Professor Peter Day FRS#

Obituary, Academia Europaea


Chemistry Department, University College London, 20 Gordon Street, London WC1H 0AJ

Currently Emeritus Professor of Chemistry in the University of London and Fullerian Professor of Chemistry Emeritus at the Royal Institution, Peter Day was born in 1938 in Kent and educated at the local village primary school and nearby grammar school at Maidstone. He was a Scholar, and subsequently a graduate student at Wadham College, Oxford, of which he is now an Honorary Fellow. His doctoral research, carried out in Oxford and Geneva, codified the modern day study of inorganic mixed valence compounds. His seminal publication with M.B. Robin (1967), gave the first rationalisation of the properties of this important class of inorganic compounds, still widely used (over 2000 citations to 2008).

From 1965 to 1988 he was successively Departmental Demonstrator, University Lecturer and Ad Hominem Professor of Solid State Chemistry at Oxford, and a Fellow and Tutor of St John’s College, to which he was elected an Honorary Fellow in 1996. Elected Fellow of the Royal Society in 1986, in 1988 he became Associate Director and in 1989 Director of the Institut Laue-Langevin, the European high flux neutron scattering centre in Grenoble. In 1991, he was appointed Director of The Royal Institution and its Davy Faraday Research Laboratory, where subsequently he became Fullerian Professor of Chemistry. In 1994, he received the honorary degree of Doctor of Science from the University of Newcastle upon Tyne, and in 1999 from the University of Kent at Canterbury. In 2002 he was elected to an Honorary Fellowship of University College London. He has held visiting appointments at Universities in Australia, Denmark, France and Spain, and at the corporate research laboratories of the US companies Bell, IBM, Xerox and American Cyanamid.

Peter Day has served on many Royal Society and UK Research Council committees, the British Council Science Advisory Committee and the European Science Foundation. International honours include membership of the Academia Europaea, of which he is the Treasurer and a Trustee, and the Indian Academy of Sciences. In Britain he received the Corday-Morgan Medal and the Award for Solid State Chemistry from the Royal Society of Chemistry. He has advised the European Commission, the French Ministry of Education, the Portuguese and Swiss Ministries of Research and the Swiss National Science Foundation. He has strong contacts with Japan, having acted as external Counsellor to the Institute for Molecular Sciences in Okazaki, External Assessor of the School of Materials Science at the Japan Advanced Institute of Science and Technology, Kanazawa and in similar capacities at RIKEN, Tokyo and Tohoku University, Sendai. In 1998 he was awarded the Daiwa-Adrian Prize, together with colleagues in Oxford and Yokohama for collaborative research on organic magnets.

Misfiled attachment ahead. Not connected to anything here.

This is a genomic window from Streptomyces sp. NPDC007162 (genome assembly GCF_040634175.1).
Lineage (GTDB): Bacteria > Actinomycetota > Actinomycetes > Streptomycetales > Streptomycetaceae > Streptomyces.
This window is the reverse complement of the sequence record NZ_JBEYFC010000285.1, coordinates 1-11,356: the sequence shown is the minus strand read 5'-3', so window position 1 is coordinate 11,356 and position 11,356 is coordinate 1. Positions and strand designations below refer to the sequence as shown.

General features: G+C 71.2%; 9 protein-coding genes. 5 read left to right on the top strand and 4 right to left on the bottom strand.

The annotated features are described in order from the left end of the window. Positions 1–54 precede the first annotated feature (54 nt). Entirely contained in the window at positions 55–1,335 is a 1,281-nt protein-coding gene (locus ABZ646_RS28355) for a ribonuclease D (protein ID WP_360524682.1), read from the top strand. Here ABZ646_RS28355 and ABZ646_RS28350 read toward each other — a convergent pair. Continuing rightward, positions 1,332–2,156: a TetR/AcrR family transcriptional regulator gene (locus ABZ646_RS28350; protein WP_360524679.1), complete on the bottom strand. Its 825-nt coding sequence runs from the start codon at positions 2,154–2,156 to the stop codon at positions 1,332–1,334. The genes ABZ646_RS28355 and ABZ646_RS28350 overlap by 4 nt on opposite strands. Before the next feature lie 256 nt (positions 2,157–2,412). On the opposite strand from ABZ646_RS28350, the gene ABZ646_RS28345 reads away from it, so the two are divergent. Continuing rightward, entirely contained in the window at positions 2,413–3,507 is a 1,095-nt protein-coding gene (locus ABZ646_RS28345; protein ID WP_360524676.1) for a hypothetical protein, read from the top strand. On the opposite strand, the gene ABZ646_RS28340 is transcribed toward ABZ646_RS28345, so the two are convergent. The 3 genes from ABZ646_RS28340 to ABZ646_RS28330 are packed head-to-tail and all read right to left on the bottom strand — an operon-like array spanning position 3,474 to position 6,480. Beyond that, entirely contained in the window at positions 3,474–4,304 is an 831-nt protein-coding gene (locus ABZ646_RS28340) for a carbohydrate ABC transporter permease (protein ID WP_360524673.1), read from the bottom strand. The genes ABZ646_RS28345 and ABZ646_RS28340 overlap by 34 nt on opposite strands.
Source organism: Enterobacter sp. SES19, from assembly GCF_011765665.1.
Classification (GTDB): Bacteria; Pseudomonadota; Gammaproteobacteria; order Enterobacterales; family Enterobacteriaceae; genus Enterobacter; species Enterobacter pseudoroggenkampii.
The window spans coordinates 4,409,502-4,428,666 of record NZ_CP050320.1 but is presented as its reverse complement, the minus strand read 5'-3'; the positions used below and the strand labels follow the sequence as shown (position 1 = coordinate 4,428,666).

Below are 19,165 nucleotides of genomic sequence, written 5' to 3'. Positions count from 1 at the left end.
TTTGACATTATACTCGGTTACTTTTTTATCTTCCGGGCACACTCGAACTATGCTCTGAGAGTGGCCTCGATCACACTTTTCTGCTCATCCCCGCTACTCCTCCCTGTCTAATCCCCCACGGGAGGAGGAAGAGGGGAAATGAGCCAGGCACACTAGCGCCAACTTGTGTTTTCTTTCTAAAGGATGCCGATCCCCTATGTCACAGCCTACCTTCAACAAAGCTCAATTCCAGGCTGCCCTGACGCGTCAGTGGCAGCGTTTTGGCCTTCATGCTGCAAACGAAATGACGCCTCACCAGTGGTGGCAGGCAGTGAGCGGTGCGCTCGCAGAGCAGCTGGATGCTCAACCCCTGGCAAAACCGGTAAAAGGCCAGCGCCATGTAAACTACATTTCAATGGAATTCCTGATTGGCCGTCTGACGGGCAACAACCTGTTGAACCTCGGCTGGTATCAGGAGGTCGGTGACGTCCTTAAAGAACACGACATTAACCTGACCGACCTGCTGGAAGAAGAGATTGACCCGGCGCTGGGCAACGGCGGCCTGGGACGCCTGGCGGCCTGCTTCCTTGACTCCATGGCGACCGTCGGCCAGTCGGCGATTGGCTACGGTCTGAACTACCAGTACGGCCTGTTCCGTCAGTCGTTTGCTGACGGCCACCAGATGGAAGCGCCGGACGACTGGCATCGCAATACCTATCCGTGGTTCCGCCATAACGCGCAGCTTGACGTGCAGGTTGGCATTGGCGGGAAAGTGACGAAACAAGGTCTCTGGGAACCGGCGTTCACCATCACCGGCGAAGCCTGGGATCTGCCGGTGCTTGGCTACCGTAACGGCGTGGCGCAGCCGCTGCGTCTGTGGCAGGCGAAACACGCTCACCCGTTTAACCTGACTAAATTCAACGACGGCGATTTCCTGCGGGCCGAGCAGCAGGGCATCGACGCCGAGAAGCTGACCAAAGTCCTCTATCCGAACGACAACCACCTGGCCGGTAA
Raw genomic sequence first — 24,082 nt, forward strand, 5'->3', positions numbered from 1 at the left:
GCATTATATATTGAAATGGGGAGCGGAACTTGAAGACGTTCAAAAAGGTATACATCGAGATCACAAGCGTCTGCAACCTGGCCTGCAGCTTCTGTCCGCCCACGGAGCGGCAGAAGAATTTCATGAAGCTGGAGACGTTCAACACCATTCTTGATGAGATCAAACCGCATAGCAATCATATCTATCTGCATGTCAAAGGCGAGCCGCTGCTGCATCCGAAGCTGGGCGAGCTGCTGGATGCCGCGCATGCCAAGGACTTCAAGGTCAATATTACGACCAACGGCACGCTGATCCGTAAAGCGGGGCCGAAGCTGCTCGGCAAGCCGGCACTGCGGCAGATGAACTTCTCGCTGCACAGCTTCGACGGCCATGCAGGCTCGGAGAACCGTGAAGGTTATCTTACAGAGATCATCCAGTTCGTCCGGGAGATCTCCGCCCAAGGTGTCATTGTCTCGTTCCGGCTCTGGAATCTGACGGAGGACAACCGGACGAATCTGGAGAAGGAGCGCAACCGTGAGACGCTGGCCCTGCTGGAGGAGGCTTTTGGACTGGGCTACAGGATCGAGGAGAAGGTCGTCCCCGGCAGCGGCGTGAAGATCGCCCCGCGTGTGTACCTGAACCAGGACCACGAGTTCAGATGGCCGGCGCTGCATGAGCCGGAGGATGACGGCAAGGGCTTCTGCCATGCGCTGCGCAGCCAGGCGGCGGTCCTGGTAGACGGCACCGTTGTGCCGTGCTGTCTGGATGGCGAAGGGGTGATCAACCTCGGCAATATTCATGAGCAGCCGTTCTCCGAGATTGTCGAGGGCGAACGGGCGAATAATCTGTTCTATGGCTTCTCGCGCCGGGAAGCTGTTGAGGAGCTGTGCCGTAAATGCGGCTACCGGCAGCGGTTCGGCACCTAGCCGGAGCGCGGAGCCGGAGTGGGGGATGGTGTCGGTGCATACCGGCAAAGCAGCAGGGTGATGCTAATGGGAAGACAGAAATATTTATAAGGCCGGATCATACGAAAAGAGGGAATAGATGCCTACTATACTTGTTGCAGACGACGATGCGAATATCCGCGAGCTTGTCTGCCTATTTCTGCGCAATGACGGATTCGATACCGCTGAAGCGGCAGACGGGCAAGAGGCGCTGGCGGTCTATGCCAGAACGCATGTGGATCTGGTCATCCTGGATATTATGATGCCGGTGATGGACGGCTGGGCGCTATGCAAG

Peter Day’s research has centred on synthesising and characterising mainly molecular inorganic and metal-organic solids in a search for unusual magnetic and electron transport (including superconducting) properties. His research output over more than 40 years has resulted in some 680 publications. He has lectured widely on his work, including the Birch Lectureship, ANU Canberra, DuPont Lecture, Indiana and Foundation Lecture, NCL, Puna, India. In 1999 he gave the Royal Society Bakerian Lecture (the Society’s premier lecture in the physical sciences). Royal Society lectures outside the UK include the Blackett Memorial Lecture to the Indian National Science Academy (1994) and the Humphry Davy Lecture to the French Academy of Science (2002).

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